RHINELANDER - Voting polls opened for the Wisconsin Supreme Court Primary Election Tuesday.
However, election officials had mixed feelings about the number of voters showing up.
Election Official Patty Fitzpatrick worked at the Oneida County Department of Aging voting location. She saw a low number of voters, but she doesn't think that's because of weather.
"A lot of people view the election for judges as kind of a snooze, which is unfortunate because it really is important, because it's the judges who are upholding the law and making the law," said Fitzpatrick.
Fitzpatrick saw only about 57 voters around lunch time Tuesday.
But Chief Election Inspector Cheryl Westbrook was working at the Oneida County Sheriff's Office voting location and saw close to 100 voters around that same time.
"I think it's been a little higher than I was expecting because of the weather. I think the streets aren't as bad as they thought and a lot of [people] like to come out and vote," said Westbrook.
NEW LONDON - New London police have sent pieces of candy from a St. Patrick's Day parade to the State Crime Laboratory to see if it's tainted.
Police warned people not to eat candy they got at Saturday's parade over concerns it may be contaminated. They received about 10 complaints about children and others developing temporary numbness or rash since Saturday.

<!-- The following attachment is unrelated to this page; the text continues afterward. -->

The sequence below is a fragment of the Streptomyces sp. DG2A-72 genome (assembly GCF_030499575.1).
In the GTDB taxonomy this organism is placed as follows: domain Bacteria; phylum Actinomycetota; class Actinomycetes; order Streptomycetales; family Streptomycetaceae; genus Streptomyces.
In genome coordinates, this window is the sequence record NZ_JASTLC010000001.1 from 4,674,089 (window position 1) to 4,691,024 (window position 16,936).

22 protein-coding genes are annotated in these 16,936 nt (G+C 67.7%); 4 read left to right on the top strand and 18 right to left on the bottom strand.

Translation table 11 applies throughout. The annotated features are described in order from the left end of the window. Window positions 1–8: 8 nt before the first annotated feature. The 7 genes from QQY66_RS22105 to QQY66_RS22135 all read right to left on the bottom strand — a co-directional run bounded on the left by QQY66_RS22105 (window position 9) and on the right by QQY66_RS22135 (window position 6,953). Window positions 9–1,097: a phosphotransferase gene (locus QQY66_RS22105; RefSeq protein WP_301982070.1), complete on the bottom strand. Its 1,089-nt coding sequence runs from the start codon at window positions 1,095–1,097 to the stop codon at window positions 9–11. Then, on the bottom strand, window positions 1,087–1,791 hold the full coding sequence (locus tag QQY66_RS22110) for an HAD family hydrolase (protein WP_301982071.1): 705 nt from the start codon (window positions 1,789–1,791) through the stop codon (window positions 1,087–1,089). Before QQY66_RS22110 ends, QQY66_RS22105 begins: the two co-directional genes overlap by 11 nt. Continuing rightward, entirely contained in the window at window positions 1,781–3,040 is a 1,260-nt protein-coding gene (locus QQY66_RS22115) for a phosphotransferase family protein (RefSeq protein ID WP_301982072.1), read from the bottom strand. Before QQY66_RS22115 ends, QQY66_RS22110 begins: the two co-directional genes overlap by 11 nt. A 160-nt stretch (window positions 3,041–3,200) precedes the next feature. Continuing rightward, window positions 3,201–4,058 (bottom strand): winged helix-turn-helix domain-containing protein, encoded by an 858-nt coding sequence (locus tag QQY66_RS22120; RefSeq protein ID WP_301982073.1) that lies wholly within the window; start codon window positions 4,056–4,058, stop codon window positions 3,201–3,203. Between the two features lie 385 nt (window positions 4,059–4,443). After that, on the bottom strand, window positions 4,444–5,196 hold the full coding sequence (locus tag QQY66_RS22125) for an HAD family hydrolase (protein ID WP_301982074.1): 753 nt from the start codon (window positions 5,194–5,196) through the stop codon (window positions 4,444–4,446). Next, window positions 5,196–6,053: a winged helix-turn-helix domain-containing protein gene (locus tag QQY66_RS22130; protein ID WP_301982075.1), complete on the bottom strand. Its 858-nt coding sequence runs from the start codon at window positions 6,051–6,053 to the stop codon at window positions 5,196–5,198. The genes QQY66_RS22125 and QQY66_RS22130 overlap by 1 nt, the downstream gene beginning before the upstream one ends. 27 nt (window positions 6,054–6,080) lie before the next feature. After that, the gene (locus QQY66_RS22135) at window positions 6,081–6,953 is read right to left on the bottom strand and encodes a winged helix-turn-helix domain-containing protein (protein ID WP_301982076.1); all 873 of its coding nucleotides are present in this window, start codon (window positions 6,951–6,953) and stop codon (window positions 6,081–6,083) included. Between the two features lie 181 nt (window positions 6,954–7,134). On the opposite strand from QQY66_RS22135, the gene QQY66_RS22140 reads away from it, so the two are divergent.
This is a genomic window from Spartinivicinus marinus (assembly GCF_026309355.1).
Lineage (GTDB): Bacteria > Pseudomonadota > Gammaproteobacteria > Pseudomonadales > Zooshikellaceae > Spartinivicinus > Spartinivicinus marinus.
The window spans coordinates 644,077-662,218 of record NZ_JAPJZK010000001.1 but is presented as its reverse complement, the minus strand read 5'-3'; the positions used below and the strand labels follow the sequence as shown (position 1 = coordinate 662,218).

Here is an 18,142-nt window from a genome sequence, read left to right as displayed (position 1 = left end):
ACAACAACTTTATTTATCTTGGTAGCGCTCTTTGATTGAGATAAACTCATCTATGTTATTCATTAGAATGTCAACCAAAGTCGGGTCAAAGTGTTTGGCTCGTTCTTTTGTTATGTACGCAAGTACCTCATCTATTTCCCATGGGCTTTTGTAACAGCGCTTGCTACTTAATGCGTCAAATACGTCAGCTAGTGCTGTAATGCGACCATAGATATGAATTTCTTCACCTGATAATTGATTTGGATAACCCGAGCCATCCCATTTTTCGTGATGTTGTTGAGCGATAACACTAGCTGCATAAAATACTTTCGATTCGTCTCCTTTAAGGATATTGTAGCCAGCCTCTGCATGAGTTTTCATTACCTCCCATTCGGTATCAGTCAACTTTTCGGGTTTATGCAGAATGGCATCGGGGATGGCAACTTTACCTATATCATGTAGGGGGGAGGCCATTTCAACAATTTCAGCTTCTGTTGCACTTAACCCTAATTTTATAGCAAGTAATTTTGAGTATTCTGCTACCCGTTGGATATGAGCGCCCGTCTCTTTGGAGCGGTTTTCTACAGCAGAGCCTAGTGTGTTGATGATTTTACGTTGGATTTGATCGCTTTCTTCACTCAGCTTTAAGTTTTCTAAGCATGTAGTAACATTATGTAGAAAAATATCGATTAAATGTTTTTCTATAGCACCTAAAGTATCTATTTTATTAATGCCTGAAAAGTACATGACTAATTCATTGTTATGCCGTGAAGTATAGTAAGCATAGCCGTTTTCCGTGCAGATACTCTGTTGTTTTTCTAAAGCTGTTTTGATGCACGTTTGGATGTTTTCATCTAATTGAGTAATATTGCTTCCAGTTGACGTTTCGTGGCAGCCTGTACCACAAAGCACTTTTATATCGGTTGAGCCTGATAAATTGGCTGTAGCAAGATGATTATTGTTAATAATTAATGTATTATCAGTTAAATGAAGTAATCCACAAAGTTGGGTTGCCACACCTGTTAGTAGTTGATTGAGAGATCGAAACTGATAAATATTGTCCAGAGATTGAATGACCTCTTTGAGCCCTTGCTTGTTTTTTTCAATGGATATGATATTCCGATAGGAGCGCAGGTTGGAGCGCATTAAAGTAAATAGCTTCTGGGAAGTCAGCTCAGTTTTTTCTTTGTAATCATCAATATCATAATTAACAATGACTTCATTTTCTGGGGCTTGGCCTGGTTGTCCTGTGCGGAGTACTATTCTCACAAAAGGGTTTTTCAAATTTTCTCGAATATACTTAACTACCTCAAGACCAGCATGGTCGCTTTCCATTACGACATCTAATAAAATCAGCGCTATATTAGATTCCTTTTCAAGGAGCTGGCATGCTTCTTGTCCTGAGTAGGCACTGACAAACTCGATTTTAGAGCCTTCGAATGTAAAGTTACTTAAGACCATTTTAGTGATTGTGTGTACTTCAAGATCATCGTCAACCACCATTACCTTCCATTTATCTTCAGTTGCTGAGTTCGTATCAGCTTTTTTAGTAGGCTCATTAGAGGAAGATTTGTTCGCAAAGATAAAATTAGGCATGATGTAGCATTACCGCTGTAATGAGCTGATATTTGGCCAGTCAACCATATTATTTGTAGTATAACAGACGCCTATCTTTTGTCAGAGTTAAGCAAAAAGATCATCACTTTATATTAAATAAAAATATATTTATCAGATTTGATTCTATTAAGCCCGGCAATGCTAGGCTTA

RIB MOUNTAIN - A Wisconsin State Patrol Captain wants to know, who's ready to report for duty? The department is looking for new cadets. But recruitment and training is no easy task. "[It's] very hard to find qualified candidates. It's a struggle," said Wisconsin State Patrol Captain Adrian Logan. Captain Logan wants five people to answer the call.
The department's looking for new cadets who'll train to become state troopers. However, the process of finding the right candidate is no easy task and takes dedication from both sides. "It's a very extensive process," said Logan. After passing a background check and interview, candidates will go through 12 weeks of field training, 26 weeks of training with an officer, then a yearlong probation period. "You've got to be committed to it," said Logan. The dedication for the role doesn't stop there.
TOMAHAWK - If you feel stir-crazy this time of year, taking a quick drive Tuesday afternoon might help.
Hometown Chiropractic in Rhinelander and Tomahawk hopes to spread smiles during, "Sunshine on the Streets."
The doctors will wave signs with their favorite positive quotes starting at 12:30 in the afternoon.
Chiropractors normally work to get your physical health in check, but they want to help your mental health, too.
"I want to say we are one of the smaller countries in the world, but we take almost 80 percent of the world's anti-depressants. So we want to make sure we have positivity energy and positive thoughts because it will help us heal better and feel better," says Dr. Grace Zuiker Nash.
"Sunshine on the Streets" also marks the First Official Day of Spring.
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